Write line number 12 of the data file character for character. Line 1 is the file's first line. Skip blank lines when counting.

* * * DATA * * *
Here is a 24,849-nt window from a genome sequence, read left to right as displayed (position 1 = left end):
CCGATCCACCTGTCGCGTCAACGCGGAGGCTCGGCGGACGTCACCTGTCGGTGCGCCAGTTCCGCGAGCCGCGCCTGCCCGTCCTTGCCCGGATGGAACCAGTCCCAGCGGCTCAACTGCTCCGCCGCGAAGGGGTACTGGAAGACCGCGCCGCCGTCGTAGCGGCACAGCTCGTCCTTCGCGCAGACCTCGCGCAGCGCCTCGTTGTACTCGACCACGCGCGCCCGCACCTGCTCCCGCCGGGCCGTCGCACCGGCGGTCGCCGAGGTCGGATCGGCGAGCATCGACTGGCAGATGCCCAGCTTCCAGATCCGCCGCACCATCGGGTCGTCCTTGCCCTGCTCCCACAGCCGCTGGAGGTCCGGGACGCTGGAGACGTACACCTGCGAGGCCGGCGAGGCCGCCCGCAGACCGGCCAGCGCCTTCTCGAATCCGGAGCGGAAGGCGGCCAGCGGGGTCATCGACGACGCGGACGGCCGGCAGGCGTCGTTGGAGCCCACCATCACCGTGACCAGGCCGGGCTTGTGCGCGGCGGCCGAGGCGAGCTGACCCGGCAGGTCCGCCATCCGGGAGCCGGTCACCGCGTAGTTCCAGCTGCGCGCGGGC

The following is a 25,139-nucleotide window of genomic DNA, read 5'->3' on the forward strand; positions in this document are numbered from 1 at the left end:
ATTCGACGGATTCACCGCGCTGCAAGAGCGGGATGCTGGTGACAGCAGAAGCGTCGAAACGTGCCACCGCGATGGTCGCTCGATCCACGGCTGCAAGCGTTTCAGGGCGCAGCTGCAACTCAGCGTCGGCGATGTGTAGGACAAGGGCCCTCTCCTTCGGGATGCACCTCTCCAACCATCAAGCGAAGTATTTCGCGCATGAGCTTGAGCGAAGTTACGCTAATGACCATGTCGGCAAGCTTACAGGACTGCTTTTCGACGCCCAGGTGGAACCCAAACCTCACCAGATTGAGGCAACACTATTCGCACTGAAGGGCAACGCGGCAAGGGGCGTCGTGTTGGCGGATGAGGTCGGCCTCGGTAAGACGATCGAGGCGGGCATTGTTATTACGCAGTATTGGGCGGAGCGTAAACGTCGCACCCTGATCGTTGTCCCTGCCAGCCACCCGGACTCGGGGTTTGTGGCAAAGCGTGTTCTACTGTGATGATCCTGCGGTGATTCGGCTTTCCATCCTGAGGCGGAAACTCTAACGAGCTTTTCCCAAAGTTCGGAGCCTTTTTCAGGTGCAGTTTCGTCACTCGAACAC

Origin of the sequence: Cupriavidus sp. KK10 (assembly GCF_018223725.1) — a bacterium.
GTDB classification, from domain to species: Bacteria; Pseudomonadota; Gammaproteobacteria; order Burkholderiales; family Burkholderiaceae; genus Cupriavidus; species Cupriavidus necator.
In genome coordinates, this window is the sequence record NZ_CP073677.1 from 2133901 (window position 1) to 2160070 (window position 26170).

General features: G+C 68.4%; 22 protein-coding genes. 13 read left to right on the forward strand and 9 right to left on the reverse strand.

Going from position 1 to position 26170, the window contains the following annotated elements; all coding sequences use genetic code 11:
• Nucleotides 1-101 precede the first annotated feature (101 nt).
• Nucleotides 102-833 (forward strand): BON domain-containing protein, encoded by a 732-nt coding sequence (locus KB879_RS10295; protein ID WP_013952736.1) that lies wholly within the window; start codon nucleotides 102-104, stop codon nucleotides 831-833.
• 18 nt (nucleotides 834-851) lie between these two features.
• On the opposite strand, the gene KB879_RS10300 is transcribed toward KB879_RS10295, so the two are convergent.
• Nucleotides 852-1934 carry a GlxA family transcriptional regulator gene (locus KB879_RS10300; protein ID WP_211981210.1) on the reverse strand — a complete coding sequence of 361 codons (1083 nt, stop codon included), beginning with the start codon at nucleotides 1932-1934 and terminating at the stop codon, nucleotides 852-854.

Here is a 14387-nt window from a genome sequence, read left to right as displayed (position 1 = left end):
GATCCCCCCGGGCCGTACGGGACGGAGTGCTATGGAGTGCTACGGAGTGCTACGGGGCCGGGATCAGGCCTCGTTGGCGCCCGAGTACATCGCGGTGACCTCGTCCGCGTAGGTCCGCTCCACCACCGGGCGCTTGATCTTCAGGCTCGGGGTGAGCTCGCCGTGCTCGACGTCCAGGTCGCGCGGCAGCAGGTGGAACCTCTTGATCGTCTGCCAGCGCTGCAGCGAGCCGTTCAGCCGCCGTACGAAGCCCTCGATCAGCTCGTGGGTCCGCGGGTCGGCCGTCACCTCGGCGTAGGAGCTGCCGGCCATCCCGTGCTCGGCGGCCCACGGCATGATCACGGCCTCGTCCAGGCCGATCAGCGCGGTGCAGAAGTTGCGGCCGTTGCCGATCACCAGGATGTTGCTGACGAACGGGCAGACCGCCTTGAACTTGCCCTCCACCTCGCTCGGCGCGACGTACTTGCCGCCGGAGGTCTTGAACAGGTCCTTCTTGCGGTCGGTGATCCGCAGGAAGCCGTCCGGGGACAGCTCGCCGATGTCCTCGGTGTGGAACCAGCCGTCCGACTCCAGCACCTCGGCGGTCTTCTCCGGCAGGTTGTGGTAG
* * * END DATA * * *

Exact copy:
• 18 nt (nucleotides 834-851) lie between these two features.